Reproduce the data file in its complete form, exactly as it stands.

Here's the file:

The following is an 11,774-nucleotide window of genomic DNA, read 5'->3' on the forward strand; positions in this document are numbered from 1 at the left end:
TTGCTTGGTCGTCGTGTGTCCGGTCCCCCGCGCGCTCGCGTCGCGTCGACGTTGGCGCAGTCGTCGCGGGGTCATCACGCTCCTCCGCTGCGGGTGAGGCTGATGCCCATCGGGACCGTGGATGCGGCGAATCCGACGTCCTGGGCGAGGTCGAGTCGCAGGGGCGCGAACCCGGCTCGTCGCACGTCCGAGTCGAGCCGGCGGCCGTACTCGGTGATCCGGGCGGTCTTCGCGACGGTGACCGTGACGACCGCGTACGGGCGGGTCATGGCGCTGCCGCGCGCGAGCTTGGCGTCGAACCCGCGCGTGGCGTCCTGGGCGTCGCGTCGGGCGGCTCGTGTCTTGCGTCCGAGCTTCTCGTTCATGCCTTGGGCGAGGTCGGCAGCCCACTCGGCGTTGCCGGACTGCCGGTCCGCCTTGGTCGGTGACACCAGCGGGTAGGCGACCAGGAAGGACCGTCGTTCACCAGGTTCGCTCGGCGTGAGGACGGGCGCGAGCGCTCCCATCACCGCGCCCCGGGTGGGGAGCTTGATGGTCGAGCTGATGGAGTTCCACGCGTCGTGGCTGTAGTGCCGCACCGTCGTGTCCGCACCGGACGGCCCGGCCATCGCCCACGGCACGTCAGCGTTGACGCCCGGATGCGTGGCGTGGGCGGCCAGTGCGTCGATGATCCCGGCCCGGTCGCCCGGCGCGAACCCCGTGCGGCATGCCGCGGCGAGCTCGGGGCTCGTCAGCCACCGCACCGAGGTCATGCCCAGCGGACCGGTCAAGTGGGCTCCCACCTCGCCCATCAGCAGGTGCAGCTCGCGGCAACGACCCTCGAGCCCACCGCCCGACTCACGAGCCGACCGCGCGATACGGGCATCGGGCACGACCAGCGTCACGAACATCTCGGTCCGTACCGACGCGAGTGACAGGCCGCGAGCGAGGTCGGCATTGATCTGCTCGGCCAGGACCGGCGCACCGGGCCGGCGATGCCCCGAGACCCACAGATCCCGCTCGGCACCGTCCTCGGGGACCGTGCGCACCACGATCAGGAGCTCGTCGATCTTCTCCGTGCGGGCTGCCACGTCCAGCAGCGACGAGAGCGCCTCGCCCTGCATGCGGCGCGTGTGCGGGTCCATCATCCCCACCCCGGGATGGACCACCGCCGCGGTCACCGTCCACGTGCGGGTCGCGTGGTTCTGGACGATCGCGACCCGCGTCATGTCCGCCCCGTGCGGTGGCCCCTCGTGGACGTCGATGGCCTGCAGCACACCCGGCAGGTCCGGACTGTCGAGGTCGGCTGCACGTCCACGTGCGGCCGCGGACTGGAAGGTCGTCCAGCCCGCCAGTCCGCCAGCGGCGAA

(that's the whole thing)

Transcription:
The following is an 11,774-nucleotide window of genomic DNA, read 5'->3' on the forward strand; positions in this document are numbered from 1 at the left end:
TTGCTTGGTCGTCGTGTGTCCGGTCCCCCGCGCGCTCGCGTCGCGTCGACGTTGGCGCAGTCGTCGCGGGGTCATCACGCTCCTCCGCTGCGGGTGAGGCTGATGCCCATCGGGACCGTGGATGCGGCGAATCCGACGTCCTGGGCGAGGTCGAGTCGCAGGGGCGCGAACCCGGCTCGTCGCACGTCCGAGTCGAGCCGGCGGCCGTACTCGGTGATCCGGGCGGTCTTCGCGACGGTGACCGTGACGACCGCGTACGGGCGGGTCATGGCGCTGCCGCGCGCGAGCTTGGCGTCGAACCCGCGCGTGGCGTCCTGGGCGTCGCGTCGGGCGGCTCGTGTCTTGCGTCCGAGCTTCTCGTTCATGCCTTGGGCGAGGTCGGCAGCCCACTCGGCGTTGCCGGACTGCCGGTCCGCCTTGGTCGGTGACACCAGCGGGTAGGCGACCAGGAAGGACCGTCGTTCACCAGGTTCGCTCGGCGTGAGGACGGGCGCGAGCGCTCCCATCACCGCGCCCCGGGTGGGGAGCTTGATGGTCGAGCTGATGGAGTTCCACGCGTCGTGGCTGTAGTGCCGCACCGTCGTGTCCGCACCGGACGGCCCGGCCATCGCCCACGGCACGTCAGCGTTGACGCCCGGATGCGTGGCGTGGGCGGCCAGTGCGTCGATGATCCCGGCCCGGTCGCCCGGCGCGAACCCCGTGCGGCATGCCGCGGCGAGCTCGGGGCTCGTCAGCCACCGCACCGAGGTCATGCCCAGCGGACCGGTCAAGTGGGCTCCCACCTCGCCCATCAGCAGGTGCAGCTCGCGGCAACGACCCTCGAGCCCACCGCCCGACTCACGAGCCGACCGCGCGATACGGGCATCGGGCACGACCAGCGTCACGAACATCTCGGTCCGTACCGACGCGAGTGACAGGCCGCGAGCGAGGTCGGCATTGATCTGCTCGGCCAGGACCGGCGCACCGGGCCGGCGATGCCCCGAGACCCACAGATCCCGCTCGGCACCGTCCTCGGGGACCGTGCGCACCACGATCAGGAGCTCGTCGATCTTCTCCGTGCGGGCTGCCACGTCCAGCAGCGACGAGAGCGCCTCGCCCTGCATGCGGCGCGTGTGCGGGTCCATCATCCCCACCCCGGGATGGACCACCGCCGCGGTCACCGTCCACGTGCGGGTCGCGTGGTTCTGGACGATCGCGACCCGCGTCATGTCCGCCCCGTGCGGTGGCCCCTCGTGGACGTCGATGGCCTGCAGCACACCCGGCAGGTCCGGACTGTCGAGGTCGGCTGCACGTCCACGTGCGGCCGCGGACTGGAAGGTCGTCCAGCCCGCCAGTCCGCCAGCGGCGAA